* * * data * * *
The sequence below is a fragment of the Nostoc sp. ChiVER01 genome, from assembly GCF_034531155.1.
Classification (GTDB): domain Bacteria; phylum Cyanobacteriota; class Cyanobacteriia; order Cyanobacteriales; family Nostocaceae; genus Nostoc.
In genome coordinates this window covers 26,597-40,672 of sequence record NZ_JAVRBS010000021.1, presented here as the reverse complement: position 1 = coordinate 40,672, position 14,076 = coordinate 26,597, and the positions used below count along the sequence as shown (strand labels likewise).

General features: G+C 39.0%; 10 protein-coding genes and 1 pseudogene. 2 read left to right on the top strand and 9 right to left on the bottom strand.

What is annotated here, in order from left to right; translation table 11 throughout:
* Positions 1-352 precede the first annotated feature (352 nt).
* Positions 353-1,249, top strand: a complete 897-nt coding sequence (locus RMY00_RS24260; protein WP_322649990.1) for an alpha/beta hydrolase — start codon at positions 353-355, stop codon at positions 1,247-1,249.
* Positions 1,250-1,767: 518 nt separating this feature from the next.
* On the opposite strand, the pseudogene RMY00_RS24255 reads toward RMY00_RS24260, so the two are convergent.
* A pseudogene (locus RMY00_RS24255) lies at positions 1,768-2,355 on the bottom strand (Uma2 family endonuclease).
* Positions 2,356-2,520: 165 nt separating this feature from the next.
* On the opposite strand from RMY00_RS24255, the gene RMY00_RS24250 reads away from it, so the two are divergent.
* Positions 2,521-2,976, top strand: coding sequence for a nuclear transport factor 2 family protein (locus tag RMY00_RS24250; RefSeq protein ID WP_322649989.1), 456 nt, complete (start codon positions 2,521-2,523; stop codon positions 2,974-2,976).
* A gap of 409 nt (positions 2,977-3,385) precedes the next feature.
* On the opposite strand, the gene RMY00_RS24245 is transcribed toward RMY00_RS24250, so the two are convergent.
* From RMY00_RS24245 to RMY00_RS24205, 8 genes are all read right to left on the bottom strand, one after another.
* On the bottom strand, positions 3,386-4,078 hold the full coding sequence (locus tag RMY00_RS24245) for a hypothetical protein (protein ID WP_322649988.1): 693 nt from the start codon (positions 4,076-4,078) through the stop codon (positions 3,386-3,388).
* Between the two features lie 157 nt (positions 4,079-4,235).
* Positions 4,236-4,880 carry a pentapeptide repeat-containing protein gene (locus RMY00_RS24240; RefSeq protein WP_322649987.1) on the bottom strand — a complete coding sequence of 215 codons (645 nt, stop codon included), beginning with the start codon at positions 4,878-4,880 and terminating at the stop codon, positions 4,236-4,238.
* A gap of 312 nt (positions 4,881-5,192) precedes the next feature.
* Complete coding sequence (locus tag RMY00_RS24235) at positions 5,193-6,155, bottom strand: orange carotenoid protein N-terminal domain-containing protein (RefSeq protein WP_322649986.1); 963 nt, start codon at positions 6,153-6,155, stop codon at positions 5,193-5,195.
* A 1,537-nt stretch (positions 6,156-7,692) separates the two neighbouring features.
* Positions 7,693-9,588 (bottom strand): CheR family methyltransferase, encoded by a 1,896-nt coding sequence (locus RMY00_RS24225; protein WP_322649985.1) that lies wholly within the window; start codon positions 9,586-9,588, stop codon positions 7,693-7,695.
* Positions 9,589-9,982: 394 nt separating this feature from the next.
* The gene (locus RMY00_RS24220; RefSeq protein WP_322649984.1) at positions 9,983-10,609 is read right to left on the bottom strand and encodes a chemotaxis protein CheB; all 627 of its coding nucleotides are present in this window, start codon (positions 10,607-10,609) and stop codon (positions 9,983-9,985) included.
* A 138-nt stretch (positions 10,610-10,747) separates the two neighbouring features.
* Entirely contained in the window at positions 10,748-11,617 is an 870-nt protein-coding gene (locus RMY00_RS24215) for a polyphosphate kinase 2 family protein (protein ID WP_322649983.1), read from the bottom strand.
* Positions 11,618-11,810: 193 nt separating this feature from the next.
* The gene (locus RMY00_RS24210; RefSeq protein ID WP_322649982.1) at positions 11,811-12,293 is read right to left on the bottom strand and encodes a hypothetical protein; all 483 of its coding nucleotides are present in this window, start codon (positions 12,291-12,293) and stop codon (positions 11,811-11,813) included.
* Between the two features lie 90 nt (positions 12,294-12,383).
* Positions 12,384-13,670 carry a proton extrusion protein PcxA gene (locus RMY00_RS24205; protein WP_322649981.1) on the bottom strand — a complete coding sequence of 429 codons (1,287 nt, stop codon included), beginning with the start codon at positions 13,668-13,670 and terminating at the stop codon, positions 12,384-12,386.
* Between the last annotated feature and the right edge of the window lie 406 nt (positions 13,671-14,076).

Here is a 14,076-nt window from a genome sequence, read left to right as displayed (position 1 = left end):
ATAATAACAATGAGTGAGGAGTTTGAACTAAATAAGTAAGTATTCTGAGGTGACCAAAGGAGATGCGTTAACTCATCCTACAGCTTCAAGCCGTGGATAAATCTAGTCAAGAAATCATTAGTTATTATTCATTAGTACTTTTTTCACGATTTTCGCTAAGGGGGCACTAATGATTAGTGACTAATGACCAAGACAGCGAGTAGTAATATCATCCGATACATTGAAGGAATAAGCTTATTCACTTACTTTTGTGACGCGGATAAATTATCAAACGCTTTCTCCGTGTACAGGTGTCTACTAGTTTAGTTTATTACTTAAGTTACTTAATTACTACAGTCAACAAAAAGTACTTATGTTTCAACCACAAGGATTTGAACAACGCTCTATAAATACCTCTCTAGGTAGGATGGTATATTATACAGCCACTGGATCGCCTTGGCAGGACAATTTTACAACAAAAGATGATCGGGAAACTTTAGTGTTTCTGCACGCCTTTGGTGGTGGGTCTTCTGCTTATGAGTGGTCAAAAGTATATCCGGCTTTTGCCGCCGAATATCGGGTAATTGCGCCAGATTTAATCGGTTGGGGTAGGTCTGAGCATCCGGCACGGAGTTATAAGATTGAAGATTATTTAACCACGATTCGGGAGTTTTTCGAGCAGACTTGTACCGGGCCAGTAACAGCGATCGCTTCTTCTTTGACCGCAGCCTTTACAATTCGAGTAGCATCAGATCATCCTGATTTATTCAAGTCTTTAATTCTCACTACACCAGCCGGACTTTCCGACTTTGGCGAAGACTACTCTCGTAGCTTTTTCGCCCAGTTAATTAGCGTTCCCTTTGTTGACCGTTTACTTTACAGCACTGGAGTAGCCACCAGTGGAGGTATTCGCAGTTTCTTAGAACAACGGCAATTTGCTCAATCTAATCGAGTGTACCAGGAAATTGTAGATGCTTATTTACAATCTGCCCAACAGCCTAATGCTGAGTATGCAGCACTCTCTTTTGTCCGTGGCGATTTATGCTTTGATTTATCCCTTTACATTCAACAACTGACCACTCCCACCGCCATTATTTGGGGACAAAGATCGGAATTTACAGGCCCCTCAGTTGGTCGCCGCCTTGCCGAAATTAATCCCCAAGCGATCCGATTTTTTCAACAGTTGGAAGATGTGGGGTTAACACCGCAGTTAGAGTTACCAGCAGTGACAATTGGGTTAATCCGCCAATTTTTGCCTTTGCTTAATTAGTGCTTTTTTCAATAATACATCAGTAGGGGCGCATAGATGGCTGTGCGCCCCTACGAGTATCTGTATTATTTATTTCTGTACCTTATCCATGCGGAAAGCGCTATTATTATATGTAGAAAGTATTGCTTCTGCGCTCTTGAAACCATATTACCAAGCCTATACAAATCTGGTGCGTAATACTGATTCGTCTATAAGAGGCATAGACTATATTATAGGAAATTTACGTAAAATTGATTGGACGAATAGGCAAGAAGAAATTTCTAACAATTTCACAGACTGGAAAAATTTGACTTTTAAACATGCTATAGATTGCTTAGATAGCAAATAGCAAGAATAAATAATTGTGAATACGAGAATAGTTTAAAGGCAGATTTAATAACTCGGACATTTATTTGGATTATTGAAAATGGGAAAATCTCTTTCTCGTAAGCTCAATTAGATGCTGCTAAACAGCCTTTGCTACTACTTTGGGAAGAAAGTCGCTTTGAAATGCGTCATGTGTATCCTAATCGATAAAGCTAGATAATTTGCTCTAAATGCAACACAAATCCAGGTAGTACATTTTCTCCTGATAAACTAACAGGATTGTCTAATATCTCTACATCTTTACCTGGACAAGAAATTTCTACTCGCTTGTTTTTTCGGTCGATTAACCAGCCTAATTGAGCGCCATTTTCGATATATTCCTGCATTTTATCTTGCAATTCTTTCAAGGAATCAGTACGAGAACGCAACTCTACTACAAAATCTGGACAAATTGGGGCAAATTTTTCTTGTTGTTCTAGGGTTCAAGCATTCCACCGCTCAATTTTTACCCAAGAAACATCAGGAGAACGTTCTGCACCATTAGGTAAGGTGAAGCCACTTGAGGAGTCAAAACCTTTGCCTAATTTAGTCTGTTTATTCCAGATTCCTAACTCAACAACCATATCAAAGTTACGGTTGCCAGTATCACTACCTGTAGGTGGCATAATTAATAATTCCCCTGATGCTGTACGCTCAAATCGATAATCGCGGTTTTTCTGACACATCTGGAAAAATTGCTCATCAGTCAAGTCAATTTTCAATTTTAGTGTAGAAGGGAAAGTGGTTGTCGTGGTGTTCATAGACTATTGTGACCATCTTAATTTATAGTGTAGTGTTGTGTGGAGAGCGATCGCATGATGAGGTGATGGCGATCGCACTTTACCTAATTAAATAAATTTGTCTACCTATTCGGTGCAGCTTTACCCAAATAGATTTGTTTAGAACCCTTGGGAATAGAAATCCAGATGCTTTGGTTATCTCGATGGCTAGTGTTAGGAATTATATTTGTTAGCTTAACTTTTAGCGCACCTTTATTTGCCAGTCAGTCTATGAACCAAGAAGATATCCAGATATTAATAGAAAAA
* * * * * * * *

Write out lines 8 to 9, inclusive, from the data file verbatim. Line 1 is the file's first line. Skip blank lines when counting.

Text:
* Positions 1,250-1,767: 518 nt separating this feature from the next.
* On the opposite strand, the pseudogene RMY00_RS24255 reads toward RMY00_RS24260, so the two are convergent.